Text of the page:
The plight of migrant workers in the state has become increasingly precarious.
Last month, a group of migrant labourers from Bihar, who had been working in the fields for years, were arrested by police for allegedly assaulting a security guard.
The police claimed that the labourers allegedly assaulted a security officer in an attempt to get him to release them from their jobs.
The incident triggered a backlash on social media, and led to the formation of the Migrant Workers Solidarity Group (MWSG) on January 30, 2017.
The group, which has now been working with workers from the fields in the district of Sondh, is calling for a general strike on January 29 to demand the release of all migrant workers who have been arrested and their immediate release.
“They are working in our fields and are working like this to survive,” said a worker, who requested not to be named.
“The labourers are working under conditions that are not safe and are often subjected to abusive and humiliating treatment.
They are exploited for little or no pay.
They can’t even afford to buy food for themselves.”
The group has appealed to the government to take action against the employers.
“We want to take a stand against the employer and the government,” said the worker, adding that they had to do so for themselves, and not for their employers.
The government has not yet made any announcement on the matter.
Migrant workers suffer from conditions that do not allow them to live in dignity in India article Migrant labourers in the Punjab region of the country are facing a number of health issues.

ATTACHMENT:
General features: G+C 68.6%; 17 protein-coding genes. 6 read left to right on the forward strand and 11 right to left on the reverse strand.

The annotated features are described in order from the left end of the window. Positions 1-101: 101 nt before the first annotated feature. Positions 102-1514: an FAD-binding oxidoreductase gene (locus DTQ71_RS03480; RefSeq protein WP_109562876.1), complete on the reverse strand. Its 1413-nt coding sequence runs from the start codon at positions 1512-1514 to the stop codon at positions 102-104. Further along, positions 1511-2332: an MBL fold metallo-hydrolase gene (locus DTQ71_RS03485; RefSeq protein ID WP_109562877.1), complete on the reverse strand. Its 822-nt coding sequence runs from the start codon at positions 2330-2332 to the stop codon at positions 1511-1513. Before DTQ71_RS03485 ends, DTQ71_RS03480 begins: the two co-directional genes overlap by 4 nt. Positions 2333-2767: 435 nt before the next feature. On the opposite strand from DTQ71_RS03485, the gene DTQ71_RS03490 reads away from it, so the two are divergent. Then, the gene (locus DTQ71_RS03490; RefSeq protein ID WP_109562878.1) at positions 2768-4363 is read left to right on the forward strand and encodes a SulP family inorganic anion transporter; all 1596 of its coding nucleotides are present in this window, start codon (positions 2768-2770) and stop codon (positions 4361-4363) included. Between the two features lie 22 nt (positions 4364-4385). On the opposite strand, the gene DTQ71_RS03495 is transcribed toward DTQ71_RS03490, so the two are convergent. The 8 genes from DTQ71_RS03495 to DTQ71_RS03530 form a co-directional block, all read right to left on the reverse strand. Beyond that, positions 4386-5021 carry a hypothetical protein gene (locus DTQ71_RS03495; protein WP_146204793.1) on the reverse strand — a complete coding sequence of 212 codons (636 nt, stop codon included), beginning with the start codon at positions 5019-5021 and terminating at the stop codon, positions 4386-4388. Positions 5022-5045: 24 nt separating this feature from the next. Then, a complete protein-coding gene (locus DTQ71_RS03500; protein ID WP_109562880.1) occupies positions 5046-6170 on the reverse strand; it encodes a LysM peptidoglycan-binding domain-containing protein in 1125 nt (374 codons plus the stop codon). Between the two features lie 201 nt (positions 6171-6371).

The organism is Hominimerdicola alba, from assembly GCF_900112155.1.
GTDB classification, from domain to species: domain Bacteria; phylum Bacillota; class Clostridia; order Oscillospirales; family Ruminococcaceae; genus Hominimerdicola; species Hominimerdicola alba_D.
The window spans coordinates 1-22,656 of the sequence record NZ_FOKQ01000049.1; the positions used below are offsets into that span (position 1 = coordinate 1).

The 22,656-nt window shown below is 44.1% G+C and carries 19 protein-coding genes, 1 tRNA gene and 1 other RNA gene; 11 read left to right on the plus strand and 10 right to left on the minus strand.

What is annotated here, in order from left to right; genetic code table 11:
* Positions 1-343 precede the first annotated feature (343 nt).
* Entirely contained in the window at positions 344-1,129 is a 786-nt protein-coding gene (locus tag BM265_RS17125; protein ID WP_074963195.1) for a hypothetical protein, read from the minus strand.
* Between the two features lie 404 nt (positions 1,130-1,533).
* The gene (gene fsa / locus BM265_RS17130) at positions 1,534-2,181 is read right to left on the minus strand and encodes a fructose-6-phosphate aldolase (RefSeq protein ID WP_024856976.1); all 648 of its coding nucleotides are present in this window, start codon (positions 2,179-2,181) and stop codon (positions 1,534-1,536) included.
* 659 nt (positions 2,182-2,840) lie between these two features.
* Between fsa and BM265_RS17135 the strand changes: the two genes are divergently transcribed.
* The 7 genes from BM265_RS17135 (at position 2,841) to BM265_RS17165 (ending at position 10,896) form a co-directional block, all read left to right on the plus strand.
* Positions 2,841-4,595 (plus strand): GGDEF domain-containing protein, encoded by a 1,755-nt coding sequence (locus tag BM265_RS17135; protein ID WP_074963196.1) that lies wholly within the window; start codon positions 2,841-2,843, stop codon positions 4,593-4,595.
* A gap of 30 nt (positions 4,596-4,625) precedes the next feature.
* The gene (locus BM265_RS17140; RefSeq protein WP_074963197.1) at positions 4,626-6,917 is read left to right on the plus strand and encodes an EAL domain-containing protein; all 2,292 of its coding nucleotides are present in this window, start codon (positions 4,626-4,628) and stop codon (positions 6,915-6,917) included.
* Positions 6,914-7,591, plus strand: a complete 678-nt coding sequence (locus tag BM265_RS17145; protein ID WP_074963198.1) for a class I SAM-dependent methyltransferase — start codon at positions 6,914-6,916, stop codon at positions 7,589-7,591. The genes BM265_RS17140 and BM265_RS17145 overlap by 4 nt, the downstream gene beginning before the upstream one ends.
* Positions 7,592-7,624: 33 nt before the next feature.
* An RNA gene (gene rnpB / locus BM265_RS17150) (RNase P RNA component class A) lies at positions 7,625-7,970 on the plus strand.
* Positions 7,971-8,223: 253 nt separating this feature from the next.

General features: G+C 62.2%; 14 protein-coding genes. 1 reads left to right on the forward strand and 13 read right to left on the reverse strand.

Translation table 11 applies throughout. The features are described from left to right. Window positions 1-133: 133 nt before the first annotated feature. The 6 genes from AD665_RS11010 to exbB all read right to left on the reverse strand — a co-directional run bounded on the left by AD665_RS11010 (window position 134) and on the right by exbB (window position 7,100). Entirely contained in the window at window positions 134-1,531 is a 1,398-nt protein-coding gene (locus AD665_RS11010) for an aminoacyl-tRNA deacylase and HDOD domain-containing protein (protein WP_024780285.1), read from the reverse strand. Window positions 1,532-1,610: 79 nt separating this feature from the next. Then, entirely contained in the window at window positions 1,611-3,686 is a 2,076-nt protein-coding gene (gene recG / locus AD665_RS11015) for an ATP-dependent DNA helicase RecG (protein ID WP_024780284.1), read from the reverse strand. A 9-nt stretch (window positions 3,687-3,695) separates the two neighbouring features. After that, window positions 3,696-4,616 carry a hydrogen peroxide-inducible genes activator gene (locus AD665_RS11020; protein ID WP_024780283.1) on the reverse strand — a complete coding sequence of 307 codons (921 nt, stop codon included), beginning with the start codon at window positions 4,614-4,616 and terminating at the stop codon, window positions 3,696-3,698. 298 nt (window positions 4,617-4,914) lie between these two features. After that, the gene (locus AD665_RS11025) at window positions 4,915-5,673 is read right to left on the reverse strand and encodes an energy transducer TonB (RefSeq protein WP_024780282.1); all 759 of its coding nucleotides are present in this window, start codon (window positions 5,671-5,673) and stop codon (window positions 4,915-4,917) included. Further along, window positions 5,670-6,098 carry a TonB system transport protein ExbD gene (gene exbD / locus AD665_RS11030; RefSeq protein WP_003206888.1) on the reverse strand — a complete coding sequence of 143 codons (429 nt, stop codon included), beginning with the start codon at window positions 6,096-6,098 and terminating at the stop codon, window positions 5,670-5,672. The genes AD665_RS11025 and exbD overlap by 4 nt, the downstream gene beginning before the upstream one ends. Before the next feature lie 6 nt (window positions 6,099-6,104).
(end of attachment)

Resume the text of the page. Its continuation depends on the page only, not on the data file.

According to the latest data, migrant workers are more than twice as likely to be admitted to the state’s hospital for treatment than Indian nationals.
While the number of deaths due to the respiratory disease in Punjab has declined in recent years, the number remains at a high.
Migrant labour, which includes women and children, has been a common source of conflict in the region, particularly for those working in agricultural production.
Many migrant labourer groups have developed separate networks to provide assistance to their families and to organise protests against their employer.
According to the NGO Migrant Rights Centre (MRRC), around 5,000 migrant workers, mostly from Bangladesh, Pakistan and Nepal, are killed each year by their employers in the province.
The migrant workers die due to injuries, suicide attempts, and malnutrition.
The MRRC estimates that around 40,000 workers in Punjab work on fields for Rs. 1 to Rs. 10 a day.
In May, a government order banned the use of child labour, but some migrant workers were still working in fields.
“There are about 10-12 migrant laboullers in my area and they are not allowed to work on the fields,” said Naved, a labourer from Bangladesh who asked not to give his last name.
“I do not know where I can go to get help.
I cannot leave home and there is no support in the area.”
The migrant workers also face problems with safety.
According the MRRC, a migrant labouller working in Sondhanj district, who has a brother who is in the armed forces, was shot dead by police in February.
“People are being beaten and tortured,” he said.
“It is a problem that we cannot overcome.”
Migration worker protests in Bihar have led to violent clashes between the migrant workers and police.
A case was filed against police officers for beating and injuring migrant labouchers on January 15.
The case has been filed in the Supreme Court, which is currently considering the petition filed by the migrant laboures.
“We are trying to organise a general picket on January 28 and call for the release and immediate release of the migrant labour,” said Jaijit Singh, the MRCC spokesperson.
“Migrant labourer workers are being held hostage by employers and their governments, which have not taken any action on the issue of migrant labour.
This is the reason why we are trying our best to organise.”